The thickness of the outer layer 16 and any other layers present, e.g. cushion layers 18 and the like, can provide the desired resilience to the fuser roller 12, and the outer layer 16 can flex to conform to that resilience. The thickness of the cushion layer 18 and other layers can be chosen with consideration of the requirements of the intended application. Usually, the outer layer 16 would be thinner than the cushion layer 18. For example, cushion layer 18 thickness in the range from 0.5 to 6.0 mm have been found to be appropriate for various applications.

The release fluid is continuously coated over the surface of the fuser roller 12 in contact with the toner image. The fuser roller 12 can be used with polydimethylsiloxane or functionalized polydimethylsiloxane release oils at normally used application rates or at reduced application rates, generally but not limited to about 0.5 mg/copy to 10 mg/copy (the copy is 8.5 by 11 inch 20 pound bond paper).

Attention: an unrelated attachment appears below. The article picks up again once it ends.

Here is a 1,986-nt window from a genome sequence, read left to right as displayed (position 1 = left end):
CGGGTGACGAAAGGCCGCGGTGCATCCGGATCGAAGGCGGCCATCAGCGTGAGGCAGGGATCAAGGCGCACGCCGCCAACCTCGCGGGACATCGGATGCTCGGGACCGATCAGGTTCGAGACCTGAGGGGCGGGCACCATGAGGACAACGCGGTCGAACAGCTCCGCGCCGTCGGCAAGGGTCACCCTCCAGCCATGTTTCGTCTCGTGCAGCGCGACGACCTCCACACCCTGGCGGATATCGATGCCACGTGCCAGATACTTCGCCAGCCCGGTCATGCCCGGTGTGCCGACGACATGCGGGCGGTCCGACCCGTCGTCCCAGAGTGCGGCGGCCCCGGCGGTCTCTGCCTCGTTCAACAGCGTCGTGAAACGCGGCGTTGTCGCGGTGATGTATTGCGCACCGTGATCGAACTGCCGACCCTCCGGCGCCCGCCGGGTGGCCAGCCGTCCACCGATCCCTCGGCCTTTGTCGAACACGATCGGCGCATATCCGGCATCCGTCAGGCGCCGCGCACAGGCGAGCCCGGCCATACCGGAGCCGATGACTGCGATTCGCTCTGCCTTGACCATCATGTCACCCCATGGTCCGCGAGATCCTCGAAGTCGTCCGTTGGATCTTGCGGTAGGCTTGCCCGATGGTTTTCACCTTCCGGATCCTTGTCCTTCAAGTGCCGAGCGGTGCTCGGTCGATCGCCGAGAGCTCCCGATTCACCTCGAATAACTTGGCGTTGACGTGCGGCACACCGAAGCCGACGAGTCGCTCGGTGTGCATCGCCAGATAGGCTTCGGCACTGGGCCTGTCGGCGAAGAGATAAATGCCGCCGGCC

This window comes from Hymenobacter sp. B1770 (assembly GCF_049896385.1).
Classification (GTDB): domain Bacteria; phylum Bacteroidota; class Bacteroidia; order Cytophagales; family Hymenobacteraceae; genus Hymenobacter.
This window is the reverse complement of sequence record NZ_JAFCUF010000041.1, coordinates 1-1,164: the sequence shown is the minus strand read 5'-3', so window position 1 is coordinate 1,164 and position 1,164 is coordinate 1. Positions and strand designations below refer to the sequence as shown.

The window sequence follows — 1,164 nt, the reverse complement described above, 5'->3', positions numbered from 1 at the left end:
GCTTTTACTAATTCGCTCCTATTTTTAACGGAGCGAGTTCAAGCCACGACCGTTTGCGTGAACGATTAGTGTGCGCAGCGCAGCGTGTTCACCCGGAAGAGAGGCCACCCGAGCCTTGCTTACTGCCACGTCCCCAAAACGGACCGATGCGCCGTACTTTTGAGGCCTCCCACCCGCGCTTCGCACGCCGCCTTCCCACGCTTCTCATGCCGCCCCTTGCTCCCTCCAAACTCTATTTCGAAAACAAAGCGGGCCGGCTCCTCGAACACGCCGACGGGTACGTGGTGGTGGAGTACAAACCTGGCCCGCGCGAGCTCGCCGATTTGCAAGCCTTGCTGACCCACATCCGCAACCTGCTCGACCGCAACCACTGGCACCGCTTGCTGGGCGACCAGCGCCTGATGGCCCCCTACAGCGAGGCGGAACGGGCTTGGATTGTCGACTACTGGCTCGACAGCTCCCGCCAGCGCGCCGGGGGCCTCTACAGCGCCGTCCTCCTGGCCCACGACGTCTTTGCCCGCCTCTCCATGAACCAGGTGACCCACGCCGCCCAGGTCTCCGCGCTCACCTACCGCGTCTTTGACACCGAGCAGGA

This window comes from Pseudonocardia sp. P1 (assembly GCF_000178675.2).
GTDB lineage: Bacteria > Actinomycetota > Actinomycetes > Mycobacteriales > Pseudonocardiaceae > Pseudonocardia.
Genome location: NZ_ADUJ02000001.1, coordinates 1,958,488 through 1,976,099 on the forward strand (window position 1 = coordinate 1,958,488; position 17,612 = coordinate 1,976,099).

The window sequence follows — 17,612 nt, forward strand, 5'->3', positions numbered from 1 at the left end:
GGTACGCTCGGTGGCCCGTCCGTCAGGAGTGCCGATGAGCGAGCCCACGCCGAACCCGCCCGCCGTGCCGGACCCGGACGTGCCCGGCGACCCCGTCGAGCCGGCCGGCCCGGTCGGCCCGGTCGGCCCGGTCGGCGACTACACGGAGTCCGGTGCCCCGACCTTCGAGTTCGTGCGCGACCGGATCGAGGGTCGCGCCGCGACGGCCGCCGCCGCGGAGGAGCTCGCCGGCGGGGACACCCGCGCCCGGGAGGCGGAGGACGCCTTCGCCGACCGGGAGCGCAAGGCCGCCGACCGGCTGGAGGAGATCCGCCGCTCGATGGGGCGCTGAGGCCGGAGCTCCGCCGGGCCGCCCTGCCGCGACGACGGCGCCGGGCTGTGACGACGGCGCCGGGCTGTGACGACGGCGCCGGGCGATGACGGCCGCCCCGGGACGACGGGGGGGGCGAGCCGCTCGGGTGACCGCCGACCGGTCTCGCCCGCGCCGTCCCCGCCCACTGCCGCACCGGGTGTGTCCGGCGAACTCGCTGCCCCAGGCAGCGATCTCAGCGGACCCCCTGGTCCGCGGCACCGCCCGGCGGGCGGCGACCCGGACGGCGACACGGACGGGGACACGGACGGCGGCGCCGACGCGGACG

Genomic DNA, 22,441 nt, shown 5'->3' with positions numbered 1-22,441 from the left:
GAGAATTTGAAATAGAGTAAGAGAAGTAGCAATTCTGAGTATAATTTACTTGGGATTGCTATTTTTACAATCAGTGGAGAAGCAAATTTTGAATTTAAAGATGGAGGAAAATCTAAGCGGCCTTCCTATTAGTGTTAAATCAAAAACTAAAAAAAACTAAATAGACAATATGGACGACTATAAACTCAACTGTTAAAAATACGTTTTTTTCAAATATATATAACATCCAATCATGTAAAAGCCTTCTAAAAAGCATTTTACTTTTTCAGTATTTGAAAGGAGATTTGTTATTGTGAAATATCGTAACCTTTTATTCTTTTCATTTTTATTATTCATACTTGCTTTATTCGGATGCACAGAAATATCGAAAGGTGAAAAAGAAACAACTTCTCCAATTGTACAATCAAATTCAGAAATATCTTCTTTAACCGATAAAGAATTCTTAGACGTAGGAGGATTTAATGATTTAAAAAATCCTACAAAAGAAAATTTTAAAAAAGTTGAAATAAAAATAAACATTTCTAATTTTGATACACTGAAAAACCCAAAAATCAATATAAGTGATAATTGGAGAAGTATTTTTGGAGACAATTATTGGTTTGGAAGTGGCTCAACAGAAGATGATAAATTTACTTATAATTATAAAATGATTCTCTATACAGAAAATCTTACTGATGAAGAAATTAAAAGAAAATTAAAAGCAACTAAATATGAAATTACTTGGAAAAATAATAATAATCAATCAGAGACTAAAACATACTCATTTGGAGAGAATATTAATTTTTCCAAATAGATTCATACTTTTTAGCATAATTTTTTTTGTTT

The rollers produced in accordance with the present invention are thus useful in electrophotographic copying machines to fuse heat-softenable toner to a substrate. This can be accomplished by contacting a receiver, such as a sheet of paper, to which toner particles are electrostatically attracted in an imagewise fashion with such a fusing member. Such contact is maintained at a temperature and pressure sufficient to fuse the toner to the receiver.

EXAMPLES

The following examples are presented for a further understanding of the invention.

Example 1

100 parts Stycast®4952 (a crosslinked poly(dimethylsiloxane) incorporating an oxide) was blended with 5 parts GE Tospearl 145 spherhical fine white powder (a silicone T-resin) on a 3 roll mill. CAT50 ® catalyst (a dibutyltindiacetate) was added at the rate of one part of catalyst to 200 parts by weight Stycast®4952. The mixture was degassed and molded in the shape of a 90 mil×6 inch slab. The slab was air cured 12 hours at 25° C. then demolded. The slab was the cured with a 12 hour ramp to 200° C. followed by an 18 hour hold at 200° C. The slab was then subjected to testing as will be described in more detail later.